View from our base of operations. Far back the dense forests can be seen, and beyond the towering mountains of Alaska Range.

From a scientific standpoint the coming days are most interesting. Our forecast models predict an anti-cyclone moving eastwards towards the continent carrying large amounts of East Asian Air, a rather opportune situation for our campaign. This might be the opportunity to actually probe the same filament multiple times, allowing for deep insights into the occurring mixing processes, dynamics and transports . As we speak our efforts are directed towards study and prediction of this eddy, and I am positive that there will me much value in probing this situation.

And there is yet another opportunity for us. The recent wildfires in Canada have been devastating for both nature and the people of Canada, often forcing them out of their homes into safety, with little hope for an early end. It feels grim to phrase it this way, but regarding scientific probing and understanding and predicting how these fires will eventually impact either global (by transport into the Stratosphere) or local weather it is most fortunate that HALO is in the relative vicinity of this tragedy. I believe our campaign will also probe the outflow of these fires on a rather short hand notice. If given any luck our findings may be useful for predicting and reaction to the inevitable effects these wildfires will have on other regions.

HALO has left Germany today, and will arrive tomorrow here in Anchorage. While crossing the Arctic Sea our instruments will already be operational and gather data. It shows that no flight is wasted, every possible second utilized to the best of our abilities. I have high hopes for the coming phase, and as always will keep you updated on our campaign here in Alaska!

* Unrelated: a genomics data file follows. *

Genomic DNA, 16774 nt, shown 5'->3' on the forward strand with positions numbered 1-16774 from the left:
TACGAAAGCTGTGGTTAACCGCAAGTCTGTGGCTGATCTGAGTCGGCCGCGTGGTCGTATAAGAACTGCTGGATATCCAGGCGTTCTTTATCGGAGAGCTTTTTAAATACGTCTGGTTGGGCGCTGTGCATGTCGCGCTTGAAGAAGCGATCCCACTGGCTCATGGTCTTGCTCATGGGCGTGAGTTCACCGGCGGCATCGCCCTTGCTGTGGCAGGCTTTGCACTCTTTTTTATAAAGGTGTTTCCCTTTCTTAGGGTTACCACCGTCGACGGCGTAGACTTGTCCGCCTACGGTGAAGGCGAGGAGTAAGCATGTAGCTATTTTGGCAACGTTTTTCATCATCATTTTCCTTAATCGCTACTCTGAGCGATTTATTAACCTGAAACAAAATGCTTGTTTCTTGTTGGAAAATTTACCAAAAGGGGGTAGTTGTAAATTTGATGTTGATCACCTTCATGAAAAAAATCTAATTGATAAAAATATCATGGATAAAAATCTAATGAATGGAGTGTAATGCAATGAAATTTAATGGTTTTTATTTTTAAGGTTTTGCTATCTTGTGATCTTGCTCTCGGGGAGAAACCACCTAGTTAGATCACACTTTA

The first phase of the campaign is well underway, and with that summer has finally returned to the northern outstretches of the Alps. We have completed two more scientific flights during the last week, as well as the infamous turbulence flight, with great results. Our first flight brought us all the way up and along Sweden, along the Scandinavian Mountains and back again above the bright beaches on the Baltic Sea, flying straight along the entire country. Another team of scientists did a balloon flight near the flight track as well, and word is they did manage to see us from down there. Scientifically, these two measurements have great synergy potential, and will allow us to cross validate the data or maybe even complement each other, to see what only the other can see.

We used the second flight to follow in the footstep of the first scientific flight across the Mediterranean. The similarity of the tracks does yield valuable data on the development of the Asian monsoon filament, and the first outlooks suggest high quality measurements. Further analysis, however, will have to wait for now. So far we have not noticed any problems with the instruments, and a superstitious person might worry we’d use up all our good luck this early in the campaign.

One must not forget that politics are always components in climate research. While our aims and goals transcend the concepts of nations and territory – as the climate inevitably affects all of us, regardless of borders – it is integral to honor and respect these boundaries. Our permit to enter the middle eastern airspace was revoked on a short-hand notice, forcing us to adapt quickly. While the tracks of flight 02 and 05 no longer match up well in the turning point, these spontaneous changes opened up the opportunity for much more detailed probing of the air filament near Cypher with great altitudinal resolution. I will keep you updated on these results once processing has finished.